Danielle Rodrigue-Todd is a PhD candidate in the Department of Political Science at Carleton University. Danielle’s research explores the role of crisis narratives in refugee politics and policy in Canada. Under the supervision of Dr. Christina Gabriel her dissertation explores the dynamics surrounding the relationship between crisis narratives and the ascendency of private sponsorship as a federal policy initiative and response to large scale refugee resettlement in Canada. Operating under the theoretical assertion that crises are not objective events but subjectively perceived and manifested through narratives, her research seeks to analyze the significance of the crisis narratives that circulated amidst political actors, civil society actors, and private sponsors in Ottawa during the Indochinese and Syrian refugee movements.
Prior to her dissertation Danielle worked as a research assistant at Acadia University on a SSHRC funded Digital Humanities project exploring the possibility of feminist values in war games, and contributed as a coauthor with Dr. Jon Saklofske. Emily Cann and Derek Siemens to the chapter “Are there (can there be/ should there be) feminist War Games?” in Feminist War Games? Mechanisms of War, Feminist Values and Interventional Games (2020). She has also worked as a research assistant with the City of Mississauga’s Culture Division.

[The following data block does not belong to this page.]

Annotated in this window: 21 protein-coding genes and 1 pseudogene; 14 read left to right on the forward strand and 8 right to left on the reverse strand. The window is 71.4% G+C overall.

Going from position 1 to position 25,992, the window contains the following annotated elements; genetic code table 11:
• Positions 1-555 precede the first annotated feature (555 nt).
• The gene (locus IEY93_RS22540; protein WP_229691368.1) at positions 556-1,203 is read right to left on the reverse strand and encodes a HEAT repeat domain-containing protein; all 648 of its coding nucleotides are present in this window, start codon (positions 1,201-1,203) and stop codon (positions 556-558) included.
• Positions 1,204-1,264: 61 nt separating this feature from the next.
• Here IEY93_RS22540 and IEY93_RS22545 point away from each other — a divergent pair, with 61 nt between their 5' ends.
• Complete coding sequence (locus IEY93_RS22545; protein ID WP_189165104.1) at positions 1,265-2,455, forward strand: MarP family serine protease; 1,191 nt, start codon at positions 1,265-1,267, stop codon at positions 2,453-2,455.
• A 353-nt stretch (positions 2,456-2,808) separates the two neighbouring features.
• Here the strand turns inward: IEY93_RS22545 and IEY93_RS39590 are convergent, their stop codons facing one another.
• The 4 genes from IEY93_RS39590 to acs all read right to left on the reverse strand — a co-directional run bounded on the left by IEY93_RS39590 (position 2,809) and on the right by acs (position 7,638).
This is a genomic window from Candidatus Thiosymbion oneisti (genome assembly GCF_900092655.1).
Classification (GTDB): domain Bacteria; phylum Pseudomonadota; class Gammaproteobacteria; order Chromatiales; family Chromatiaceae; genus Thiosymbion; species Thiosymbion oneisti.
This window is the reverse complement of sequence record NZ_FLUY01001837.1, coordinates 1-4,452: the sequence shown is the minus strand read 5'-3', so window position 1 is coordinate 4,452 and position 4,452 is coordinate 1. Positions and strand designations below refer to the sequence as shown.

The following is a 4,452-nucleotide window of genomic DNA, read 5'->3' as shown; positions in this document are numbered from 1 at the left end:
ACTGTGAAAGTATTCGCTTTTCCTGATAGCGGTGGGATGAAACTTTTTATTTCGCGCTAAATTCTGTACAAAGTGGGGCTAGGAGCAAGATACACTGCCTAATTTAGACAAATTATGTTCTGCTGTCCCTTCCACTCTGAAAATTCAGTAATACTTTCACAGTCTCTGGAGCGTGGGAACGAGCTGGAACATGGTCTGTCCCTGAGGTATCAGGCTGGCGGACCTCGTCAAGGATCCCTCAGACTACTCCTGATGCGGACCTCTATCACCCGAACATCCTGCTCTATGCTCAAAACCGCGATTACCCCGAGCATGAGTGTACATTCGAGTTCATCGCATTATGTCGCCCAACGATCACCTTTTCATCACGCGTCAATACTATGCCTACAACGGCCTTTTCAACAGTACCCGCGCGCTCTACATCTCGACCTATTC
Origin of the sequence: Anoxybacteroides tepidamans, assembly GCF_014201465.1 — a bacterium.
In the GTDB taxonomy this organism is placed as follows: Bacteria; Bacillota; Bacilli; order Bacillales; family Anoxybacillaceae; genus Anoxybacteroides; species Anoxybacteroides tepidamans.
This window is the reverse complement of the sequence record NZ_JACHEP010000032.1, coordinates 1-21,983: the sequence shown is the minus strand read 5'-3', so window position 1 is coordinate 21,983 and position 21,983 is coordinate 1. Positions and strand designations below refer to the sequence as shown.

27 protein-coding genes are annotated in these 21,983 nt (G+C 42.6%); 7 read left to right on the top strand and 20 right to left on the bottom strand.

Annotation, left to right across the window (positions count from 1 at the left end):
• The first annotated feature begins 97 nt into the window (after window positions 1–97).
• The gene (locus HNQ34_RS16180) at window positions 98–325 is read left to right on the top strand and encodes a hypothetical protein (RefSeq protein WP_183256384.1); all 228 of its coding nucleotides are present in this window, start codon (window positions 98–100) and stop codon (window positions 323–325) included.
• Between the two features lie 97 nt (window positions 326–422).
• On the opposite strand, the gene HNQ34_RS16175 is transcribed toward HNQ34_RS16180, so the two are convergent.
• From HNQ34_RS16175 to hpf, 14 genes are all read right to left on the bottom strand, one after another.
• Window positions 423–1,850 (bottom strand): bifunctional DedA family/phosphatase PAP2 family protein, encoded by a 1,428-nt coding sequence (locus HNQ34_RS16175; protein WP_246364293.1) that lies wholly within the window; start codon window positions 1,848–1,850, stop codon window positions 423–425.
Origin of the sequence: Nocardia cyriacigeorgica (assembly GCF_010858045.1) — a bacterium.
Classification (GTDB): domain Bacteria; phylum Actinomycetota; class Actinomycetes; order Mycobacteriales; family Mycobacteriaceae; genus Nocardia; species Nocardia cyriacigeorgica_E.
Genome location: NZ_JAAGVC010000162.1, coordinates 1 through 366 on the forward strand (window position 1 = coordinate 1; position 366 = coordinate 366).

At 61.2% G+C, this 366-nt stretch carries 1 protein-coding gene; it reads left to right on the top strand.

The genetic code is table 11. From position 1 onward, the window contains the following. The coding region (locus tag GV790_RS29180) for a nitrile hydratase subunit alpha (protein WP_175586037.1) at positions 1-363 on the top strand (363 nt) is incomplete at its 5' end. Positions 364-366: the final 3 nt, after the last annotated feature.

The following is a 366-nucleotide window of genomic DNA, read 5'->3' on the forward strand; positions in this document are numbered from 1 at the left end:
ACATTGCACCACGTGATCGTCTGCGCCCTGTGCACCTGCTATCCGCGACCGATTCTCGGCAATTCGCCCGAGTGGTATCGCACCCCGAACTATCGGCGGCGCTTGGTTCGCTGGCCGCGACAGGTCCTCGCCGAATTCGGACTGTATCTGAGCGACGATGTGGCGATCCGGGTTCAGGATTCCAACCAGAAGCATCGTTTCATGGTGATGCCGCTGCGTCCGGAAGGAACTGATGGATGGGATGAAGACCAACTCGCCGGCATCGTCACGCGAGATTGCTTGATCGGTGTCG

Danielle’s previous education includes a master of arts degree in Social and Political Thought from Acadia University, a Bachelor of Arts in Politics and Governance from Ryerson University, as well specialization certificates in Research Analysis from Humber College and Refugee and Forced Migration Issues from York University.